Tanner Lee had a nice night throwing the football, showing that if he gets a clean pocket, he can be an adequate game manager. At one point, he completed 10 consecutive passes.
Lee had a good second quarter, because he had very little pressure. Mike Riley and Danny Langsdorf like efficiency, and Lee gave them efficiency against Illinois. Think Alex Smith of the Kansas City Chiefs playing against the Browns, only without Smith’s running ability. Lee was 17-for-24 passing for 246 yards and three touchdowns with no interceptions and a 10.2-yards-per-attempt average.
I’d take that all year long from Lee if I could get it, but if he has to deal with any more pressure than the young Illini defense dialed up — two sacks and three quarterback hurries — he won’t approach that kind of eficiency against the rest of the Big Ten schedule. He’s not effective when he hears footsteps, at least not at this point in his career.
Stanley Morgan returned to the lineup after sitting a week with a neck ailment. He wasn’t at full speed, but he made a huge difference, catching eight passes for 96 yards and a touchdown. On that play, his stiffarm and sideline tighrope running had “playmaker” written all over them, but Morgan also had but had three drops and a fumble. Devine Ozigbo showed what he can do as a fourth-quarter hammer. He finished with 18 carries for 103 yards and showed a nice combination of speed, toughness and balance on his 15-yard touchdown, but also fumbled. Those types of miscues will hurt tremendously against Wisconsin and Ohio State.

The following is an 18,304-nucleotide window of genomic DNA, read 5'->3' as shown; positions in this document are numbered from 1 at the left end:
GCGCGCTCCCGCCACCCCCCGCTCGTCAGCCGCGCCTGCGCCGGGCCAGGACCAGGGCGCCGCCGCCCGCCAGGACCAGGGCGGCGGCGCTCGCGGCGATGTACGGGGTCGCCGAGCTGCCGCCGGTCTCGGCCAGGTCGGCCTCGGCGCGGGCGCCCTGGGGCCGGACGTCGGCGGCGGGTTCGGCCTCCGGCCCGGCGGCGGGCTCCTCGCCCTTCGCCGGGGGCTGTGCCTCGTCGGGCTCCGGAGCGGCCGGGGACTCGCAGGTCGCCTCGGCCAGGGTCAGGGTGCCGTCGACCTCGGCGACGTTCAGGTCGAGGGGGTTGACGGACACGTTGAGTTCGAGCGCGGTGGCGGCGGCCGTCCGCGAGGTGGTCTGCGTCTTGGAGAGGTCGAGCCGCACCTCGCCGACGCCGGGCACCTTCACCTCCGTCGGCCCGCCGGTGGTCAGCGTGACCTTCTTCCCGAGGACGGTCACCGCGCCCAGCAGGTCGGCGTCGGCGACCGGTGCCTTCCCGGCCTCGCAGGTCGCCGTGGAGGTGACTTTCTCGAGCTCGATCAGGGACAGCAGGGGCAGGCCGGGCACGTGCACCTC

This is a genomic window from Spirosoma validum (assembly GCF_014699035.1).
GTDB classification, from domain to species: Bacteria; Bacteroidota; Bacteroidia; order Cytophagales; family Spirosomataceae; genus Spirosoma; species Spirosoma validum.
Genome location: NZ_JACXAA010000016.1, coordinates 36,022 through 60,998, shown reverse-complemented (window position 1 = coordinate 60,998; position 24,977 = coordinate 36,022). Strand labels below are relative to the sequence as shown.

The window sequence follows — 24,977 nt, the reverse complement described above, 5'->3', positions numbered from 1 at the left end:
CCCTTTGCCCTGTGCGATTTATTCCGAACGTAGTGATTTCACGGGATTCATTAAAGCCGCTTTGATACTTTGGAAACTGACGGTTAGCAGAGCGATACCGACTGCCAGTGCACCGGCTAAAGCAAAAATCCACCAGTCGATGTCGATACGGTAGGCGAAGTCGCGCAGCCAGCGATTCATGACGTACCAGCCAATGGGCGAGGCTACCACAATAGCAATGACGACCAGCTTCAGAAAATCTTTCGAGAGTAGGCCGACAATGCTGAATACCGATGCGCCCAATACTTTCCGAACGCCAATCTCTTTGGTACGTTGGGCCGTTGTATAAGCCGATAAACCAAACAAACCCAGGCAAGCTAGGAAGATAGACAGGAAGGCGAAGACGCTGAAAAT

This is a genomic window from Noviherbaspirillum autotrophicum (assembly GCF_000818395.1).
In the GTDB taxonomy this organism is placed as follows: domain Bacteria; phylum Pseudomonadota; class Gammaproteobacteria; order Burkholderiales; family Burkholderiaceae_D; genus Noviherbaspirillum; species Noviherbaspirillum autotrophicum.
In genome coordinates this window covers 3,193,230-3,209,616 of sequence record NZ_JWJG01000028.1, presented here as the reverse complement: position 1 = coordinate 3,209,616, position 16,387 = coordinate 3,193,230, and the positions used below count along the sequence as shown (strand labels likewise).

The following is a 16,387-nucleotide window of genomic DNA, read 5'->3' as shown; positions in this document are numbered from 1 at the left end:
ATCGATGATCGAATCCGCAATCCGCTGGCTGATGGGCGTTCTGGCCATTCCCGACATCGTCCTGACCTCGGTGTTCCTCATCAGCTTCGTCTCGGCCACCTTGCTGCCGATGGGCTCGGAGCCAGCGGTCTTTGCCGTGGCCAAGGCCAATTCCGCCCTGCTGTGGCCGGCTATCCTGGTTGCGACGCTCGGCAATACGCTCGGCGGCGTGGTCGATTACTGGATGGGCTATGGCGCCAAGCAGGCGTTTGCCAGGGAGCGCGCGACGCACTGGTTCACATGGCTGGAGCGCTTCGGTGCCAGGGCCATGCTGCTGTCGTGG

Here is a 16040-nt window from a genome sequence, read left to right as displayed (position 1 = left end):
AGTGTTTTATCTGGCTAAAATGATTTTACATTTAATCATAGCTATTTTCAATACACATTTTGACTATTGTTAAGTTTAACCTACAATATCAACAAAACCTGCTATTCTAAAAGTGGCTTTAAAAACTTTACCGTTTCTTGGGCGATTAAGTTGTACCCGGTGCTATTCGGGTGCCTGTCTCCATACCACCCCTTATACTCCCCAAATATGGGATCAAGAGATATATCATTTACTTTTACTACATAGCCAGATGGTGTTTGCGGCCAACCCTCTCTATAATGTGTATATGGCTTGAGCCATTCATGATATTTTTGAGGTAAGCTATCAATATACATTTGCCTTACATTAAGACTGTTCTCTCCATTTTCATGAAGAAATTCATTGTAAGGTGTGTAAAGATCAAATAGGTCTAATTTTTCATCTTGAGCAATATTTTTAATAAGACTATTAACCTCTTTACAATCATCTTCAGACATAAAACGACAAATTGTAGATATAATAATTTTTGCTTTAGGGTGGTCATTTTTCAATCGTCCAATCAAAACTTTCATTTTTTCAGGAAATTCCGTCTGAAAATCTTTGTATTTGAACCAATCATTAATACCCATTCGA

Any lightning bolts De’Mornay Pierson-El can hurl in the punt return game over the next two weeks will be magnified tenfold, because it’s going to be hard for the offense to stay far enough ahead on down and distance to get north of 250 total yards against either the Badgers or Buckeyes. DPE’s 45-yard touchdown reception on his team’s first drive finally showed the yards-after-catch value that Riley’s pro-style offense is supposed to be able to deliver, but I fear they’ll show less explosiveness the rest of the way against better defenses.
Barring a dramatic improvement in offensive line play, this Husker offense probably hit its ceiling against Illinois, but the defense will continue to improve. The Huskers will go as far as Diaco and the Blackshirts can take them from here on out. If the offense can avoid turnovers, NU can stay close in every game on its schedule, probably picking up a few 17-14 and 20-17 wins here and there and earning a bowl bid. I’m not sure I can see far beyond that.
A longtime Husker fan, sportswriter and history buff, Tad Stryker started writing for this website in 2008. You can email him at firstname.lastname@example.org